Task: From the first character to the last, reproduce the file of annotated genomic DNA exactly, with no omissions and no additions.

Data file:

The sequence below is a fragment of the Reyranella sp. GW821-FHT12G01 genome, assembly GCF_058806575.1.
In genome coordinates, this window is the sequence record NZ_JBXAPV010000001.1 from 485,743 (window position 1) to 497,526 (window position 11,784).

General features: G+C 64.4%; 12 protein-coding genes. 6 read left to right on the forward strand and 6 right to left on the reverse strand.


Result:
The sequence below is a fragment of the Reyranella sp. GW821-FHT12G01 genome, assembly GCF_058806575.1.
In genome coordinates, this window is the sequence record NZ_JBXAPV010000001.1 from 485,743 (window position 1) to 497,526 (window position 11,784).

General features: G+C 64.4%; 12 protein-coding genes. 6 read left to right on the forward strand and 6 right to left on the reverse strand.